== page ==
By Warren S. Hersch
The proportion of Canadians
who have made or plan to make a contribution to their Registered Retirement Savings Plan has increased by 35 percentage points in 2013, according to a new a report from Toronto-based BMO Financial Group.
The company’s fourth annual “Post-RRSP Deadline Study,” conducted during the last week of February, concludes that 63 per cent of Canadians contributed to their RRSP, or plan to do so, before the March 1 deadline stipulated under Canadian law. This number represents an increase over March of 2012, when only 38 per cent contributed or expected to contribute to their RRSP before the deadline.
The Canadian equivalent of a U.S. 401(k)
retirement plan, the RRSP is a vehicle for holding savings and investment assets. The RRSP must comply with restrictions stipulated in the Canadian Income Tax Act, rules for which determine maximum contributions, the timing of contributions, the claiming of the contribution tax credit and assets allowed and the conversion to a Roth IRA-like Registered Retirement Income Fund (RRIF).
The BMO study also finds that Canadians contributed an average of $3,544 to their RRSPs this year, down from an average of $4,670 last year. So while more Canadians contributed, the average amount contributed was lower.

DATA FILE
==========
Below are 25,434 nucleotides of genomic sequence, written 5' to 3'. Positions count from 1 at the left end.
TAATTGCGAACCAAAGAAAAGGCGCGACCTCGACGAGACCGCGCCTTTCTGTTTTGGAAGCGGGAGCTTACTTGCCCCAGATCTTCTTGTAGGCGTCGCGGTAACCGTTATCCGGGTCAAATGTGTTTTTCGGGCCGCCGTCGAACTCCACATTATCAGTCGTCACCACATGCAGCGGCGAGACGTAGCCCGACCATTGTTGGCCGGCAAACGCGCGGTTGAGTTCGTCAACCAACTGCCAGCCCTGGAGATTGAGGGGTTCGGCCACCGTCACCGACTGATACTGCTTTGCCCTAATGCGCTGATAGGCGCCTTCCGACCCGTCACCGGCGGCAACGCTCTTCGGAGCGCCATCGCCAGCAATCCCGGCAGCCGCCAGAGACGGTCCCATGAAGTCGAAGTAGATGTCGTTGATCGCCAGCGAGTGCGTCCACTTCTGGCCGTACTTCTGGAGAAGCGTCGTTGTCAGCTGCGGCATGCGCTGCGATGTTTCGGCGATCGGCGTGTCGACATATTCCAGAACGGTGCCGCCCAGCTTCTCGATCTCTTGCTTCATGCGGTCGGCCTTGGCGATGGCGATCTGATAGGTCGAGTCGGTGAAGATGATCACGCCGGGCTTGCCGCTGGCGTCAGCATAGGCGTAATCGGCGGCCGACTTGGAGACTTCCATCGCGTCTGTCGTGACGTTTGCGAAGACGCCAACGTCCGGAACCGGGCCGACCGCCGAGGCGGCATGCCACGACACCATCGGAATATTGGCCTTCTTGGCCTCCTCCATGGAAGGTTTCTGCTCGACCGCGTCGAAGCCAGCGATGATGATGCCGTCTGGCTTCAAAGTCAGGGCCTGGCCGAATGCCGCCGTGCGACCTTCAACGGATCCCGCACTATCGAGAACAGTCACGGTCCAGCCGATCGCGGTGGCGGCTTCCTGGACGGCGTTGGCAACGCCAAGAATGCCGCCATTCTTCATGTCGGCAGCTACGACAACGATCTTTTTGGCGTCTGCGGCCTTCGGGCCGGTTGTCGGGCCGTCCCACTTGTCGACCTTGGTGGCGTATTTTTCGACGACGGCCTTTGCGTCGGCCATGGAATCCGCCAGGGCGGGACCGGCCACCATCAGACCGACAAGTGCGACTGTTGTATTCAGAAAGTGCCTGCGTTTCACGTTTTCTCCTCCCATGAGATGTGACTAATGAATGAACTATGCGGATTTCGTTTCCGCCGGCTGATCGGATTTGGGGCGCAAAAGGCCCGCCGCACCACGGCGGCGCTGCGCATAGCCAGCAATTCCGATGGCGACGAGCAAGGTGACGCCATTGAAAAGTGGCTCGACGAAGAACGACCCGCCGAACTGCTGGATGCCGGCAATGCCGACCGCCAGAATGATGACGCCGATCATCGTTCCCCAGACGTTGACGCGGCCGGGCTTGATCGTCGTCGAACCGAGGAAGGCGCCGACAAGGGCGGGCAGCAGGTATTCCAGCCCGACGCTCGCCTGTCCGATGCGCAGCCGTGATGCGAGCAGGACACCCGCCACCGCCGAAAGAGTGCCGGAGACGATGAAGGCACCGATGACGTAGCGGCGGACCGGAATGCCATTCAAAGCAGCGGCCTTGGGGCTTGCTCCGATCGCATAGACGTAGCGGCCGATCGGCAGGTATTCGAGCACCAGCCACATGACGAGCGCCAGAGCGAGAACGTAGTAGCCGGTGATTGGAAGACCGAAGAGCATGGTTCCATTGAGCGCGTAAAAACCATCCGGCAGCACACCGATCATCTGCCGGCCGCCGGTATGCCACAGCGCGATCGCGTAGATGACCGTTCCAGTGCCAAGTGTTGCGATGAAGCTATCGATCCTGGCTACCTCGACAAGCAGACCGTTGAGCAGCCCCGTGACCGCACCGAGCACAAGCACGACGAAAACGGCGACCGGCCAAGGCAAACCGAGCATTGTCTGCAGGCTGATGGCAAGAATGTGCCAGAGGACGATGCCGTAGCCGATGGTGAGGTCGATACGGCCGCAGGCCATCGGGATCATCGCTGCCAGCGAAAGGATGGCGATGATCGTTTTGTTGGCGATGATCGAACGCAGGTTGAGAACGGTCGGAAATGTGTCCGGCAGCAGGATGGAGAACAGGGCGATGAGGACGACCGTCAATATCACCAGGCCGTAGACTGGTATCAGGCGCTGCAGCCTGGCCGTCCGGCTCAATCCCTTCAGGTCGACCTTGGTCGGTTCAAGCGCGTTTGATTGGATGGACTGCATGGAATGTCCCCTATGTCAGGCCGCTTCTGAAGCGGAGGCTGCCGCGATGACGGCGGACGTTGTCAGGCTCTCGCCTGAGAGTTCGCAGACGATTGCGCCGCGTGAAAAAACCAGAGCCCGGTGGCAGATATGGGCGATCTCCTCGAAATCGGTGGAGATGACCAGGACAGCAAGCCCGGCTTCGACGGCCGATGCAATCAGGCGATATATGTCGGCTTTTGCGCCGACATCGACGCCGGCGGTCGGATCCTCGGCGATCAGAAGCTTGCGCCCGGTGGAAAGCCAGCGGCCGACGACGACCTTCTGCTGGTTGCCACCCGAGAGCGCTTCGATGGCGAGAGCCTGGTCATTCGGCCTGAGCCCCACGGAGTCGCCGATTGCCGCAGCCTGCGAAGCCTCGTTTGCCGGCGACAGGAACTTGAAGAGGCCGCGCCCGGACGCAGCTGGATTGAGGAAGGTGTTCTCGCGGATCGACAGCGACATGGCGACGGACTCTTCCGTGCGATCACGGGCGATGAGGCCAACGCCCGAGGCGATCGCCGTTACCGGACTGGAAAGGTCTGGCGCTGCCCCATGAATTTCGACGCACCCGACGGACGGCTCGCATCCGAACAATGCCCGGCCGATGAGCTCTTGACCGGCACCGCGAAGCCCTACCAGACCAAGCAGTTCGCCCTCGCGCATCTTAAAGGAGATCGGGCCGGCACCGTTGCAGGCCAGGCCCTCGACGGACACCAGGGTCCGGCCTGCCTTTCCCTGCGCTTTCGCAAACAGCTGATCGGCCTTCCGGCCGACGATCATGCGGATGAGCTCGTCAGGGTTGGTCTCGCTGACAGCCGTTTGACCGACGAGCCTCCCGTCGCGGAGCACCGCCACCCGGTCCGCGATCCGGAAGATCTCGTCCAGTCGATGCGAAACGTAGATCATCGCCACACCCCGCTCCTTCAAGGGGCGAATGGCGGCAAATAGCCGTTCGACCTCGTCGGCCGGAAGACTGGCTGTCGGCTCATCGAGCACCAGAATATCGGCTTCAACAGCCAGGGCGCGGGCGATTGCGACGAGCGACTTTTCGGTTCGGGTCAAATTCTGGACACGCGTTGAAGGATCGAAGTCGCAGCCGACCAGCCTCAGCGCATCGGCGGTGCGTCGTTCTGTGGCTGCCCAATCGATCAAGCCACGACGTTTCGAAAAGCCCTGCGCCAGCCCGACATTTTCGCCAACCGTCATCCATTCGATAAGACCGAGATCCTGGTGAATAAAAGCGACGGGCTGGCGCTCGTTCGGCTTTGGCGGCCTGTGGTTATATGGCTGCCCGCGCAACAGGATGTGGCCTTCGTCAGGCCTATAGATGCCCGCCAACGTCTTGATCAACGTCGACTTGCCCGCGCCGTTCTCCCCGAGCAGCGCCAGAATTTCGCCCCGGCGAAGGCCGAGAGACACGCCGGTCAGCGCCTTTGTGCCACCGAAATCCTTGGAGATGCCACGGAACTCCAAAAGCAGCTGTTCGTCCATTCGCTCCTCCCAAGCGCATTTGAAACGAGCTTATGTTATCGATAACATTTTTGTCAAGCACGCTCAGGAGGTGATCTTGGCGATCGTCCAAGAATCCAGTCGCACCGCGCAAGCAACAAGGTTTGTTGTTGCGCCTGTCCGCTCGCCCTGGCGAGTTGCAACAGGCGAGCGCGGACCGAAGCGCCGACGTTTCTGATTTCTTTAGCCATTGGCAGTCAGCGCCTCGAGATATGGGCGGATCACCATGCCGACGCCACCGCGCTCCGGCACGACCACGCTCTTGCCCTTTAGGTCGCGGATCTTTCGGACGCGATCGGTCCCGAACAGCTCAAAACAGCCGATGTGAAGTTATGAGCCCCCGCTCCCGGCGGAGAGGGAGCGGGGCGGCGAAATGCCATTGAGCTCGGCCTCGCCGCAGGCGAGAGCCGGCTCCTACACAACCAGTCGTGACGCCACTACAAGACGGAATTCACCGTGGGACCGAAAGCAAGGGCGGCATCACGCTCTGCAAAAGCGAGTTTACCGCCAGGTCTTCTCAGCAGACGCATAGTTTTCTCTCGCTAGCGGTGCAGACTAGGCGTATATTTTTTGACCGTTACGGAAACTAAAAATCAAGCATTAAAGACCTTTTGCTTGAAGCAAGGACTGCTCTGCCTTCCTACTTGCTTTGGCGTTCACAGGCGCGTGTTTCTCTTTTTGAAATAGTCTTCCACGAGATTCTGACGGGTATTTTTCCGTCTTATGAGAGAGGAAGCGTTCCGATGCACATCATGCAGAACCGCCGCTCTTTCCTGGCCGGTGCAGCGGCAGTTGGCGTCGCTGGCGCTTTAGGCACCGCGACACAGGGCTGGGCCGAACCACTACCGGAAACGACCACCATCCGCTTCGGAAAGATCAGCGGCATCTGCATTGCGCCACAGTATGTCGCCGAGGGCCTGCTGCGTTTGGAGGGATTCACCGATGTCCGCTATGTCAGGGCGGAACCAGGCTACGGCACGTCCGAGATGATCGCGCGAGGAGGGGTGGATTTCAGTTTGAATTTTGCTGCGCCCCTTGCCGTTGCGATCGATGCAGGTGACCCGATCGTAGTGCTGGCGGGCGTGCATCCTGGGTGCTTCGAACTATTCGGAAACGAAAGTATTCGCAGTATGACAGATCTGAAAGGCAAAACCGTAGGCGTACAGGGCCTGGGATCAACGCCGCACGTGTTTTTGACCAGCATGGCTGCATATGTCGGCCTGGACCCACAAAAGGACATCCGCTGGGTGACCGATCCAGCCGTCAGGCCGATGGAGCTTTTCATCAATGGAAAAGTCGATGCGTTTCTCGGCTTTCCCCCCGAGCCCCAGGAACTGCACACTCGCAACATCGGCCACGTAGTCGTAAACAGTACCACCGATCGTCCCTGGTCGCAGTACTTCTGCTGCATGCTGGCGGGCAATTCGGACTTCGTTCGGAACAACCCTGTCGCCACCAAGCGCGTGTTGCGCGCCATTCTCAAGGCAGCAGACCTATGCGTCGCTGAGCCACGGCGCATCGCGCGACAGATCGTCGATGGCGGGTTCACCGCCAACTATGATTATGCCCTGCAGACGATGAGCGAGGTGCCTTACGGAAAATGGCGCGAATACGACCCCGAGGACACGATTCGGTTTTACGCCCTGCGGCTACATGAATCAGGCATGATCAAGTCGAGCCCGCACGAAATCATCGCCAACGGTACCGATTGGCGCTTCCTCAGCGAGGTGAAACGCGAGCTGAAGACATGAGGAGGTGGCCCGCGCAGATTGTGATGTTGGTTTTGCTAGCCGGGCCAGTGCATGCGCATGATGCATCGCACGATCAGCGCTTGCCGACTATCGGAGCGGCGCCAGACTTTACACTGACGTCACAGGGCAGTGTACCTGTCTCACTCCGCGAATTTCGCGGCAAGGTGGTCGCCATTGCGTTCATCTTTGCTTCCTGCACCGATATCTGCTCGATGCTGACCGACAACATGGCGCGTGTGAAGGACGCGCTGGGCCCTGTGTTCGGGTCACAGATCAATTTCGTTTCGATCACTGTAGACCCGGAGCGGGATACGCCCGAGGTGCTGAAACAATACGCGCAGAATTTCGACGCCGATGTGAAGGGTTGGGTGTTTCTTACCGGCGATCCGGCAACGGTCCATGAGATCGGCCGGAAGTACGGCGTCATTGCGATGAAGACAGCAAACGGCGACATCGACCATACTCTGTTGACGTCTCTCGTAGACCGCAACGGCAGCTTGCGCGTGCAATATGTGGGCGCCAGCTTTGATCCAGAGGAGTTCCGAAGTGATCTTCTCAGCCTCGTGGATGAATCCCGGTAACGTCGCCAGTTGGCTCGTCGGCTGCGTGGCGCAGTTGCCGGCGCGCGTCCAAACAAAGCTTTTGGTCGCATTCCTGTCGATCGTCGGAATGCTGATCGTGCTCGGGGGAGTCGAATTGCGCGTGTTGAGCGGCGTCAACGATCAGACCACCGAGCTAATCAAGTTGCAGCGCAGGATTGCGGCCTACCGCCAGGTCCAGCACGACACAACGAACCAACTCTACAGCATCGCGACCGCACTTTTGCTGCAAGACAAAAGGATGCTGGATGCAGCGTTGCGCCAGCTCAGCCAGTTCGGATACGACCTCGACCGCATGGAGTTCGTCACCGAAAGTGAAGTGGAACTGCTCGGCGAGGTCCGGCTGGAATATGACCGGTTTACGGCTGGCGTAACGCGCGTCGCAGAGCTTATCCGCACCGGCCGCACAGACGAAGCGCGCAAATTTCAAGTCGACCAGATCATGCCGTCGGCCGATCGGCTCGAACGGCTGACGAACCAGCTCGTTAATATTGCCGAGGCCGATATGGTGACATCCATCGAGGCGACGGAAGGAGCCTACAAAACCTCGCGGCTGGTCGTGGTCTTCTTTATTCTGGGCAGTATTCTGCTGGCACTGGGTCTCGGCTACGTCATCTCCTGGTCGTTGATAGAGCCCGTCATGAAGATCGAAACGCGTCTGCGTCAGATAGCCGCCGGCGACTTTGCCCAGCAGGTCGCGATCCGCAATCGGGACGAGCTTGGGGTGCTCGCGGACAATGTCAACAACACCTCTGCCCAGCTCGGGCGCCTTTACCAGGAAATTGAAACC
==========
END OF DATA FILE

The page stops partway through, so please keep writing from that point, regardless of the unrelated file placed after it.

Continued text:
When asked what motivates them to contribute, more than half (51 per cent) of the survey respondents say that saving for retirement is the responsible thing to do. Other motivating factors that encourage Canadians to make a contribution this year include:
• Thirty-five per cent say that contributing makes them feel good about themselves.
• Almost a third (31 per cent) are worried about not having enough money for retirement.
• Seventeen per cent have extra money and so believe that investing in an RRSP makes sense.
According to the study, 43 per cent of Canadians who anticipate receiving money back this tax
year because of an RRSP contribution plan to save or invest the money. And 36 per cent plan to use the money pay their bills. Other plans for tax refunds include:
• Doing home renovations or buying household items (19 per cent).
• Paying down mortgage (15 per cent).
• Traveling or purchasing leisure items (15 per cent).
Originally published on LifeHealthPro.com